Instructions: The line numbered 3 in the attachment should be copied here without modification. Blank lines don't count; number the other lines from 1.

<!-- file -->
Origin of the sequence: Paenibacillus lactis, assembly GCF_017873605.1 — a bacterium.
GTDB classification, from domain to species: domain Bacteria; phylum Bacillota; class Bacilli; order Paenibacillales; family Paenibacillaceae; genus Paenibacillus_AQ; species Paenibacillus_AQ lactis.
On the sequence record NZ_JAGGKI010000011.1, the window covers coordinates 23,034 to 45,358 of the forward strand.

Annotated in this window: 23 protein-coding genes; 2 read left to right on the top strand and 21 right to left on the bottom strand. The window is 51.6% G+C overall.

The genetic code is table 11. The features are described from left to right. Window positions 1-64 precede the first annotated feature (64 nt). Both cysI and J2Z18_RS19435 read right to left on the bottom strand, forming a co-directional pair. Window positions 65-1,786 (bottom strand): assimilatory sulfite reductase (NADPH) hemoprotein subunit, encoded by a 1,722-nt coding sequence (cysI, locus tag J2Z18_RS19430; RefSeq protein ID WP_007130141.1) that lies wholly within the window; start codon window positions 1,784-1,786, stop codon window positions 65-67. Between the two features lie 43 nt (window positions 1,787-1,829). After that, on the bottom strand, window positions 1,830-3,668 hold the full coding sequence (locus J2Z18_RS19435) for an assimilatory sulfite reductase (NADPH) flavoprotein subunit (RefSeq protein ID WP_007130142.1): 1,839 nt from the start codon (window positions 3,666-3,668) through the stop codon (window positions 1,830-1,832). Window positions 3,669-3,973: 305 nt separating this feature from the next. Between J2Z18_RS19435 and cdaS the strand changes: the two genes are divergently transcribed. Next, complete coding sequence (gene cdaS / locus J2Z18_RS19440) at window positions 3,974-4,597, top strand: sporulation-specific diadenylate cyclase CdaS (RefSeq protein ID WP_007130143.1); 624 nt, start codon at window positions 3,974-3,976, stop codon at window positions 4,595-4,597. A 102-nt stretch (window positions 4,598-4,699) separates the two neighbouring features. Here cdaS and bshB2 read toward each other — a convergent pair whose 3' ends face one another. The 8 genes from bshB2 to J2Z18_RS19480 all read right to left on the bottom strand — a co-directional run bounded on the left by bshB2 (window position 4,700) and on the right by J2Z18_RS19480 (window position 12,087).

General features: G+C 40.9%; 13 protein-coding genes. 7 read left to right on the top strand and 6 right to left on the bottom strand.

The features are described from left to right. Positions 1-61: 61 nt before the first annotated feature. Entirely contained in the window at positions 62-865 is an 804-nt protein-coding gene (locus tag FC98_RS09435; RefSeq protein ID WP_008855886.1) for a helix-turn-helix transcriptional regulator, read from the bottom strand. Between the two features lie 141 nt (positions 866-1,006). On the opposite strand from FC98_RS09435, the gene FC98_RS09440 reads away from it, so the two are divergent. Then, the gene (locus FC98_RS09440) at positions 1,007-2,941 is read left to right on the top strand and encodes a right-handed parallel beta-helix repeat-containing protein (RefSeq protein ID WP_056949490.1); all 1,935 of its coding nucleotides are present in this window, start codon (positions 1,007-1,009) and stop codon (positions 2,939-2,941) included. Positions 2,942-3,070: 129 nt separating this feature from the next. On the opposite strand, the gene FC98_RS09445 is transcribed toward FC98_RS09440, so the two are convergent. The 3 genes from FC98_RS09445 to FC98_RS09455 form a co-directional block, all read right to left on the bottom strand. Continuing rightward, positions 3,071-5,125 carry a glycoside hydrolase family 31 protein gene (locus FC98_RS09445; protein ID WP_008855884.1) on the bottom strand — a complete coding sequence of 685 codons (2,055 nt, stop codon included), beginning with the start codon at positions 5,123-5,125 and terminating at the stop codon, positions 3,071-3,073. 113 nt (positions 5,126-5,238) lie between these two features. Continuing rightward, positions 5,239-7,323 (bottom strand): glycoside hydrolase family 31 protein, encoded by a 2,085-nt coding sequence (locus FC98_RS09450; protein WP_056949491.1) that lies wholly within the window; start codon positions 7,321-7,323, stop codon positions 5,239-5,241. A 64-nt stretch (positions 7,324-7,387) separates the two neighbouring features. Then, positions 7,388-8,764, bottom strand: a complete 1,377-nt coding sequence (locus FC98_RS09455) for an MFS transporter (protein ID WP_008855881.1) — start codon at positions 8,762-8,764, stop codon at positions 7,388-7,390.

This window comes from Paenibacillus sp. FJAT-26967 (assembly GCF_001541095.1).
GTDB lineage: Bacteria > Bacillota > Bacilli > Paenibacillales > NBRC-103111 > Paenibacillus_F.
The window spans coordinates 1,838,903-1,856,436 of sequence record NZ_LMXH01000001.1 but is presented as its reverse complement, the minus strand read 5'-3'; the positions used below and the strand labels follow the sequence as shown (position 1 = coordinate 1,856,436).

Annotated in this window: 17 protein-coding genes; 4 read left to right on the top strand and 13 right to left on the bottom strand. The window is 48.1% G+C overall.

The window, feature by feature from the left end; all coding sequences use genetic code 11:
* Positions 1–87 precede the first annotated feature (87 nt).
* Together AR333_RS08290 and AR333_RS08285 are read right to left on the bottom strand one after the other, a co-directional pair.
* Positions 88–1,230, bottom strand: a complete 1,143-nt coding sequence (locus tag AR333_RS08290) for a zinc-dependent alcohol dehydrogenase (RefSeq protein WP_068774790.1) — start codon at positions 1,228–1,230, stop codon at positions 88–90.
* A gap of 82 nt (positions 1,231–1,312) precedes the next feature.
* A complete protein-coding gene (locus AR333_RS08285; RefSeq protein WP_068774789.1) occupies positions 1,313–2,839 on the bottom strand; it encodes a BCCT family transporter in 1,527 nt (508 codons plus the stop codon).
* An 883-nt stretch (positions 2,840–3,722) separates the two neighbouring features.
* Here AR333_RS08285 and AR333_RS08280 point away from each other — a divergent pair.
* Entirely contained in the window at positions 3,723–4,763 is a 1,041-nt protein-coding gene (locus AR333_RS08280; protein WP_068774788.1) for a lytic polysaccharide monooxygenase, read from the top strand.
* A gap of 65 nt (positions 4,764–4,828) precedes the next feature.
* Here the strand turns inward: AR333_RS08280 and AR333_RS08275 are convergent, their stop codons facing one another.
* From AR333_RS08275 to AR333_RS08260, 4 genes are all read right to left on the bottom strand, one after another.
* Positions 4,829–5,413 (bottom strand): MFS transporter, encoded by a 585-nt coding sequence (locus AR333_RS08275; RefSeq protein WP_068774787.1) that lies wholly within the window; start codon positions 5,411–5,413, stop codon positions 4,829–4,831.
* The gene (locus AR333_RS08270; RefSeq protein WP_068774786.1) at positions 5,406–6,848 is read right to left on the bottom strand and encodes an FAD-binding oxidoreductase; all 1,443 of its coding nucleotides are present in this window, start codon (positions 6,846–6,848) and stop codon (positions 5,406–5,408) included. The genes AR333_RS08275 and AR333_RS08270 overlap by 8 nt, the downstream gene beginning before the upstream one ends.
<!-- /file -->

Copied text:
On the sequence record NZ_JAGGKI010000011.1, the window covers coordinates 23,034 to 45,358 of the forward strand.